Alia Atkinson and Guilherme Guido have been named co-captains for London Roar’s second round of competition set to begin on Friday.

Atkinson was impressive on debut for the International Swimming League franchise winning the 50m breaststroke on October 18. She was also a member of the Roar’s winning 4x100m medley relay team.

The affable Jamaican swimming star was humbled by the appointment.

“Such a privilege! So excited for Match #2,” she said on Instagram.

Atkinson is having her first season with the London Roar after competing for Team Iron last season. She was among 17 new additions to the London Roar roster prior to the start the current season.

Her co-captain is a  Brazilian backstroke swimmer who specializes in the sprint events and who has won gold medals at the World Short Course Championships and the Pan Am Games.

Trinidad and Tobago’s Dylan Carter of the LA Current edged closer to his national record in the 100-metre backstroke after finishing fourth in the event as action in the International Swimming League in Budapest resumed on Sunday.

Carter erased his season best of 51.28 from a just over a week ago when he stopped the clock in 50.85. His form has been improving as competition in the ISL intensifies. He has witnessed improvement in his  opening speed as well as his ability to maintain speed in the latter stages of the race.

On Sunday, Carter was second at the half-way mark before finishing fourth.

Notwithstanding the fourth-place finish, Carter is putting the national record on notice that it is in jeopardy of being lowered before the end of the  ISL season. Carter is now the only swimmer in the CARIFTA and CCCAN federations to have gone below 51 seconds and he has now done it twice.

The race was won by Ryosuke Irie of the Tokyo Frog Kings in a time of 49.91,threatening his Japanese national record of 49.65. Irie won the bronze at the World Championships in this event in 2014 in 50.12.

Second place went to Irishman Shane Ryan of the Toronto Titans in 50.22. The reigning World Championship silver medalist in the 50-metre backstroke lowered his national record from 50.41.

Third place went to Ryan Murphy, Carter’s teammate and the current long-course World Champion in 50.42. The LA Current’s Team Manager Lenny Krayzelburg swept the backstroke events for the US at the 2000 Sydney Olympics.

The LA Current took the win with 535.50 points. The Tokyo Frog Kings were next best with 506.5 points. Third place was occupied by the Toronto Titans with 401 points. The Aqua Centurions re fourth with 260 points.

 

 

Alia Atkinson chalked up wins, her first for the London Roar, in Budapest on Sunday.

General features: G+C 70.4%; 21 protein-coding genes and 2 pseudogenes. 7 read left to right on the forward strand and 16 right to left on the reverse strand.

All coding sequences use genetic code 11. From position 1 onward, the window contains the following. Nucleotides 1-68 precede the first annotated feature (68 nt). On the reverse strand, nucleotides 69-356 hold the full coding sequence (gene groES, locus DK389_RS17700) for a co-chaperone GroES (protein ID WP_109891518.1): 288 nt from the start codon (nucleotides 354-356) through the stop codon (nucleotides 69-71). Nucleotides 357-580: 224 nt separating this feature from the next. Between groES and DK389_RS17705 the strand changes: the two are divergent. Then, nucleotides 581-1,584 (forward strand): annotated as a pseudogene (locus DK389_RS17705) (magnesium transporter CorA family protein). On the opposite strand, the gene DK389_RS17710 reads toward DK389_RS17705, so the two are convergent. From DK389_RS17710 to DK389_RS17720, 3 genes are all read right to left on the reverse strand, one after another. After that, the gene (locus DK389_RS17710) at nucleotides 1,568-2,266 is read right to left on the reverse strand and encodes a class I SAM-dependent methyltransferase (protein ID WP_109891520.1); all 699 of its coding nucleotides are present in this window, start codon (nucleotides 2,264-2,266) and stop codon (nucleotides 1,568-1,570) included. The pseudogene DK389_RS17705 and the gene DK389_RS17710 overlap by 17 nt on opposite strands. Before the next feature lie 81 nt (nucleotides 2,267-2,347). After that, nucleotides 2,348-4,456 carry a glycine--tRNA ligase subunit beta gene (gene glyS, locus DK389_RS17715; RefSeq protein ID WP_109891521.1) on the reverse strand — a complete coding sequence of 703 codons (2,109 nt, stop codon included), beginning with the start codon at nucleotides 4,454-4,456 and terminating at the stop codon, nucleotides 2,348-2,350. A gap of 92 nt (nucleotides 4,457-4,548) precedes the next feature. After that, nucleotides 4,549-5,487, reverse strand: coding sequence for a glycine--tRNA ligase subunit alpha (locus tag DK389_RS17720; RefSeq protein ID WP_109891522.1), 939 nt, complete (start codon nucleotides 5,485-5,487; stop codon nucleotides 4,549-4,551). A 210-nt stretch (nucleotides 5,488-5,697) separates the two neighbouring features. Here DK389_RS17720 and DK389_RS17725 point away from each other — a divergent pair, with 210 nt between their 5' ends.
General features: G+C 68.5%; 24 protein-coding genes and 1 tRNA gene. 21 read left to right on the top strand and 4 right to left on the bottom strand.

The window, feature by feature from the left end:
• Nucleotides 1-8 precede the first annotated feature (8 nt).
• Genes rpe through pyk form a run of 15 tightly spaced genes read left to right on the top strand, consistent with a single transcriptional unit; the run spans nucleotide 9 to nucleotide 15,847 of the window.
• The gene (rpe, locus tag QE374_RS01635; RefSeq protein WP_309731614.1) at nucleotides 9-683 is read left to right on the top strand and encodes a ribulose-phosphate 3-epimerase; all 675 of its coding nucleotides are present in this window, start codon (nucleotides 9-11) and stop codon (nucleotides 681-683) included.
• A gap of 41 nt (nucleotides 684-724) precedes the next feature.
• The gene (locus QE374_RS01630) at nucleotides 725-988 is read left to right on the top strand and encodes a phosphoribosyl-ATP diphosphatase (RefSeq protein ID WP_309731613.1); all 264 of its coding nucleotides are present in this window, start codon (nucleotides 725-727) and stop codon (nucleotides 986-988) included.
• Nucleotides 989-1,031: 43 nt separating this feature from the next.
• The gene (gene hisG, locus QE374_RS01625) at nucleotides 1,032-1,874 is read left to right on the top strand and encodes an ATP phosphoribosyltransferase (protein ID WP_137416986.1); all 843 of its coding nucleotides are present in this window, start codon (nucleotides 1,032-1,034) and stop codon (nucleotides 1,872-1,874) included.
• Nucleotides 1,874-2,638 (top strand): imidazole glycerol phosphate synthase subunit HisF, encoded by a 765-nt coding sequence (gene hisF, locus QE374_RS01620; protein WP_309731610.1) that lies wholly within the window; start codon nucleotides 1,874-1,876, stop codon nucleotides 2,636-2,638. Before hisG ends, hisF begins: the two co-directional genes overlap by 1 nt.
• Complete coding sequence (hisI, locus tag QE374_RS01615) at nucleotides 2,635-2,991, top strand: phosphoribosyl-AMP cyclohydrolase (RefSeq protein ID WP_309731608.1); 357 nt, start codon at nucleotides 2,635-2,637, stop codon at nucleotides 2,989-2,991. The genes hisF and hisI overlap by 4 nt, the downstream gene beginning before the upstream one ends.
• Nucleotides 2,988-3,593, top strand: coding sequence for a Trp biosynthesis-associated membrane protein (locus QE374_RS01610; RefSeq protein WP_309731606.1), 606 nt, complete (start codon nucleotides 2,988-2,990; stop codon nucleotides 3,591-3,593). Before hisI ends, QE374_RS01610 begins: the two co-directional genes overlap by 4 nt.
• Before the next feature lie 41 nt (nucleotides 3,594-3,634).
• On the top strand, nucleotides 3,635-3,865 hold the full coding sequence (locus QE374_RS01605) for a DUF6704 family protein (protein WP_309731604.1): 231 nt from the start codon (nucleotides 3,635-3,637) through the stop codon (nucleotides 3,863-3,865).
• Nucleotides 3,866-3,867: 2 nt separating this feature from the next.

President of the Inter-secondary Schools Sports Association (ISSA), Keith Wellington, is urging student-athletes to continue training for their various disciplines, in order to be in a position to capitalize on any opportunities to compete in this academic year.

The governing body for Jamaican high school sports has already cancelled all sporting activities for the remainder of 2020 due to a spike in COVID-19 cases across the island.

According to Wellington, ISSA is now using the period to assess what events, including the ones that were scheduled for this semester, could be held next year.

He pointed out that sports like table tennis and swimming are among the favourites to see competition first in 2021.

Wellington suggested that sports like basketball, football, netball and track and field might be the most difficult to stage.

Specifically speaking to the popular ISSA Boys’ and Girls’ Athletics Championships, Wellington told the Commentators podcast, “I know that a lot of people would have said athletics provides for social distancing.”

“On the field of play it does but if you think of our track and field activities, it doesn’t have to be that way, the norm is that you have persons travelling right across the island, thousands of kids from dozens of communities across the island,” he added.

“That is something that would be difficult in this time because you could have somebody from Hanover travelling to Calabar to participate in a meet…they come into contact and right away you have a spread right across.”

Speaking with Donald Oliver and Ricardo Chambers, Wellington also made it clear he did not see testing as an option, at the moment, for any sport given the financial costs associated.